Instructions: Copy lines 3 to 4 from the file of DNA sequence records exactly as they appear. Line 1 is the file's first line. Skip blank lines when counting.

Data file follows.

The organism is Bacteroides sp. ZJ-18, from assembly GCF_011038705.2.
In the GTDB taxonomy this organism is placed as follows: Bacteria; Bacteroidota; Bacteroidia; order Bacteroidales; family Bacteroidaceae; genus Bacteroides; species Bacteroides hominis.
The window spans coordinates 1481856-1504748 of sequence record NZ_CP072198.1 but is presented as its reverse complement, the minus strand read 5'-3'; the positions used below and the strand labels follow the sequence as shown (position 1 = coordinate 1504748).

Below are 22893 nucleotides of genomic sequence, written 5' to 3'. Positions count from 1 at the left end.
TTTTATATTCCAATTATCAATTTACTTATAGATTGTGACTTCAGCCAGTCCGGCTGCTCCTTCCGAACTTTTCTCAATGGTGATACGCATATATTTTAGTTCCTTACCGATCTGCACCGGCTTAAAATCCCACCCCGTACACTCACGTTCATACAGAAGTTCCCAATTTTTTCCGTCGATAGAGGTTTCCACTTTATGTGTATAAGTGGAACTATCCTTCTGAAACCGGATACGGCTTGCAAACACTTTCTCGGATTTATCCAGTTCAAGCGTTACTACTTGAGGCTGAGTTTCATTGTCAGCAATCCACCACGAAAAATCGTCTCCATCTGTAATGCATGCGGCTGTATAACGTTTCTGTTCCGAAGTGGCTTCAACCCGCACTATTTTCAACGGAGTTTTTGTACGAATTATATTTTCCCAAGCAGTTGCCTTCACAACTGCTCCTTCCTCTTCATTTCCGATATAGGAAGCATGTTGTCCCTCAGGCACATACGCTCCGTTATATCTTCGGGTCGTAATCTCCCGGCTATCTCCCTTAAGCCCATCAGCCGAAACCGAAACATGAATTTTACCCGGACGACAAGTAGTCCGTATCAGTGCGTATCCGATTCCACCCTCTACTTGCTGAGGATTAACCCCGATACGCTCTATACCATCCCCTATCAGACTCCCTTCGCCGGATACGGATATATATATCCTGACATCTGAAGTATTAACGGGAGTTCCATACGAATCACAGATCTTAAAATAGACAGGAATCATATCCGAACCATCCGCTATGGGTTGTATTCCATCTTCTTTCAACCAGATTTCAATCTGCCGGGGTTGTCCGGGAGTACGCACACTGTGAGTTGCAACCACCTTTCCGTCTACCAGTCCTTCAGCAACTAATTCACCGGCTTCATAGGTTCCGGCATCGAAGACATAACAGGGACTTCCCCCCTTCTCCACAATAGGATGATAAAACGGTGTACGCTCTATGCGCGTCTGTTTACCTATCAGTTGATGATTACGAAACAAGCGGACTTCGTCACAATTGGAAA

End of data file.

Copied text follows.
The window spans coordinates 1481856-1504748 of sequence record NZ_CP072198.1 but is presented as its reverse complement, the minus strand read 5'-3'; the positions used below and the strand labels follow the sequence as shown (position 1 = coordinate 1504748).

Below are 22893 nucleotides of genomic sequence, written 5' to 3'. Positions count from 1 at the left end.